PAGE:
The ratings agency Moody’s has affirmed the BAA1 rating of Australian LNG major Woodside Petroleum changing the rating outlook to stable from negative.
“The change in outlook to stable reflects our expectation that Woodside’s earnings and cash flow will remain at solid levels over the next for 12-18 months which, combined with lower net debt following the recently announced equity issuance, will lead to improved credit metrics for the rating level,” says Matthew Moore, a Moody’s vice president and senior credit officer.
In 2017, Woodside registered retained cash flow (RCF)/net debt of around 24 percent-25 percent, below Moody’s expectation of at least 35 percent for the BAA1 rating level. However, the company’s announcement that it will issue up to A$2.5 billion (US$2.0 billion) of equity, combined with Moody’s expectations of increasing production levels and stabilizing oil prices, should see this metric improve to around 35 percent-40 percent in 2018 and to even stronger levels in 2019. Pro forma for the equity issuance, RCF/net debt in 2017 would have been around 30 percent.
Woodside unveiled the equity raising as part of its full-year earnings announcement, in which it also outlined plans to acquire up to an additional 50 percent interest in the Scarborough gas field from Exxon Mobil for around $444 million, plus an additional $300 million contingent upon a final investment decision on the development of the resource.
The acquisition, if completed, would give Woodside greater control over the development of the resource, which could underpin an expansion of its Pluto LNG facilities in Western Australia.
The announcement of a sizable equity offering along with the announced acquisition and further details around potential increases in investment spending for major projects beyond 2018 demonstrates the company’s commitment to maintaining a conservative financial profile, Moody’s said. The stabilization of the outlook reflects Moody’s expectation that the company will continue to maintain financial policies in line with a strong investment-grade credit profile.
Woodside achieved solid operating results for 2017, with adjusted EBITDA increasing by around 3 percent from 2016 as higher realized prices and low unit costs more than offset lower production levels. Woodside’s free cash flow breakeven levels remained well below current prices at the equivalent of a Brent oil price of around $36 per barrel (bbl) in 2017.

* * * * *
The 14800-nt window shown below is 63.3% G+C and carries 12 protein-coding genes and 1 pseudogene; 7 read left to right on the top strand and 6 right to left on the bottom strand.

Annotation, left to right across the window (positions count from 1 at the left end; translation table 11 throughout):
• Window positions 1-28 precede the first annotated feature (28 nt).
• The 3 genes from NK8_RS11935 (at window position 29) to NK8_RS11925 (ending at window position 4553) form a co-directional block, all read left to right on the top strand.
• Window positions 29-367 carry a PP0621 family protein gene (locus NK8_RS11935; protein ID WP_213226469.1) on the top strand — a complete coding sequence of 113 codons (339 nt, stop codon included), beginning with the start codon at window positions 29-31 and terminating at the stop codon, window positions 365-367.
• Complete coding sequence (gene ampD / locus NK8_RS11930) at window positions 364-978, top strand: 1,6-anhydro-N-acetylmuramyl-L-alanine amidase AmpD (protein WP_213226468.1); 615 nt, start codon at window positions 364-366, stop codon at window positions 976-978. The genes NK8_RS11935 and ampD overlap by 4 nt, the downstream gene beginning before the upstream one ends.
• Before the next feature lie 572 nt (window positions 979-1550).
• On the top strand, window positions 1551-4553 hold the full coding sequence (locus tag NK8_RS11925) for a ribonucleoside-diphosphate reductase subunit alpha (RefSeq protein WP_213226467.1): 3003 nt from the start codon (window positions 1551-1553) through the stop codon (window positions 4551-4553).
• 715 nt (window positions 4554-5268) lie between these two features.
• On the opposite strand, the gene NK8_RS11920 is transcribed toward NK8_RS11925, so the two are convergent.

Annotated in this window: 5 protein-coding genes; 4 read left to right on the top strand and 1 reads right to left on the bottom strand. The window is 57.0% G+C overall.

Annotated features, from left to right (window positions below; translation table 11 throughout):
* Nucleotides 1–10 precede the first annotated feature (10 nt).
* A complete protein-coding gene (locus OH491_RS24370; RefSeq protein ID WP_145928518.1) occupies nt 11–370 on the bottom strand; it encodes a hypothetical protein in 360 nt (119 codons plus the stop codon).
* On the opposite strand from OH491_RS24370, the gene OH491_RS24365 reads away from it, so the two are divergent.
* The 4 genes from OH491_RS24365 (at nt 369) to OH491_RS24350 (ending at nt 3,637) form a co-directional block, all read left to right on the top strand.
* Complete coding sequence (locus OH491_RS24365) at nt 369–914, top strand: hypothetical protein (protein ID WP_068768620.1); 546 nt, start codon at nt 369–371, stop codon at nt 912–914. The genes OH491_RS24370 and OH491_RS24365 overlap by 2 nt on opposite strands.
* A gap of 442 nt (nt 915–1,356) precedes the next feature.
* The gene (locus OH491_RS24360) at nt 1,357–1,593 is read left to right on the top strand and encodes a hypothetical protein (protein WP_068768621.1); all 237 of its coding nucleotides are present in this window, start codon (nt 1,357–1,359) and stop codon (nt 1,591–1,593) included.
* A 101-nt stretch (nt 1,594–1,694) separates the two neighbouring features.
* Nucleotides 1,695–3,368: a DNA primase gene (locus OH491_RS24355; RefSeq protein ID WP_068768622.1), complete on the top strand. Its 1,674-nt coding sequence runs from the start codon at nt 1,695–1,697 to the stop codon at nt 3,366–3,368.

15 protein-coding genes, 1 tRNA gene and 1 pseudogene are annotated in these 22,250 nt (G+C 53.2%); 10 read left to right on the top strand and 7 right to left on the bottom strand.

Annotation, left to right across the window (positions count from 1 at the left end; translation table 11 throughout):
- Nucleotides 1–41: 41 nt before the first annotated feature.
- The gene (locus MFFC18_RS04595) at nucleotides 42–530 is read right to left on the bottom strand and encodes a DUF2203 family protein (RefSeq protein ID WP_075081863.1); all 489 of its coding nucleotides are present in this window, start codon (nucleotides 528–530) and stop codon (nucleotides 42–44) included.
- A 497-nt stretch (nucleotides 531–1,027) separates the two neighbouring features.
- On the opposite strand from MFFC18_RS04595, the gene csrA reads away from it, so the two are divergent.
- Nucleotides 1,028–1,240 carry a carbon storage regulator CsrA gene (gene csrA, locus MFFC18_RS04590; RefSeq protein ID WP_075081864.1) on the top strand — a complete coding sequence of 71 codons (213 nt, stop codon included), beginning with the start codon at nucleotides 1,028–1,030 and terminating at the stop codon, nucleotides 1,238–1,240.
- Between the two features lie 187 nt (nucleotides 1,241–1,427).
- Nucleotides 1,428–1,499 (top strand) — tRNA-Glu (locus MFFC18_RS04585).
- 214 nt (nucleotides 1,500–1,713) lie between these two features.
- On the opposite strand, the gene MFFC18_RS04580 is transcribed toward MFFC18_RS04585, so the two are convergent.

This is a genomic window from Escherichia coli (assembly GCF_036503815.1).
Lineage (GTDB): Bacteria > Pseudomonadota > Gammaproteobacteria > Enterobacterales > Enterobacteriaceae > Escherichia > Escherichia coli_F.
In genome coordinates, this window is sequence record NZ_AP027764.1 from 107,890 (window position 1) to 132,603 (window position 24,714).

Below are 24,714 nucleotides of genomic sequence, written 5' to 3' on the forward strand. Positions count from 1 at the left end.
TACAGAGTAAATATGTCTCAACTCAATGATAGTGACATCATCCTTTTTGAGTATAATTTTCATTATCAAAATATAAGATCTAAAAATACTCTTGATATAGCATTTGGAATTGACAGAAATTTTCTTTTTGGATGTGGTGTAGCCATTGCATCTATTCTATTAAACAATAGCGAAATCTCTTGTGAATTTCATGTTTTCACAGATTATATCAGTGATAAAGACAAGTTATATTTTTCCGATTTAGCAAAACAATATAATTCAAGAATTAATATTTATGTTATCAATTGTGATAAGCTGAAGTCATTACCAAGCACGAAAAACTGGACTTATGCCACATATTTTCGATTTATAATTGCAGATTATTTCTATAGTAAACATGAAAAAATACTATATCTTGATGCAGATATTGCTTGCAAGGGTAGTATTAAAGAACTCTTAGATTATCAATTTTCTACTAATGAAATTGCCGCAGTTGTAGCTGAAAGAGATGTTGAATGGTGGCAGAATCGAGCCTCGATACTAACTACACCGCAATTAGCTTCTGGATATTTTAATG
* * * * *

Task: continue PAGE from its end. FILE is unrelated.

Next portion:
Moody’s expects Woodside will continue to focus on cost and productivity improvements in order to sustain production costs near their current very low levels. This, combined with production increases over the next several years as Wheatstone LNG and the Greater Enfield project ramp up, should lead to further improvements in earnings and cash flow.
Woodside’s Baa1 ratings also continue to reflect the company’s large, long-life hydrocarbon reserves and the higher earnings stability provided by its substantial North West Shelf, Pluto LNG, Wheatstone LNG and domestic gas operations, which have medium to long-term off-take contracts primarily with investment-grade counterparties, according to Moody’s.
At the same time, the ratings are constrained by Woodside’s exposure to the cyclical hydrocarbon industry, its limited but improving geographic and operational diversity, the capital intensity of its operations and the sizeable current and potential future project expenditures.
Woodside has highlighted several major projects on which it expects to reach final investment decisions over the next several years. These include the potential expansion of the Pluto LNG facilities following the recent acquisition, the development of the company’s resources off the coast of Senegal, and the potential development of the Browse resources in Western Australia.
These projects, if sanctioned, will come with high capital expenditure requirements, increased execution risk, and may have considerable overlap in timelines.
Moody’s added it will consider the impact of these projects on Woodside’s ratings and outlook once final investment decisions are taken, including regarding their timing and funding structures.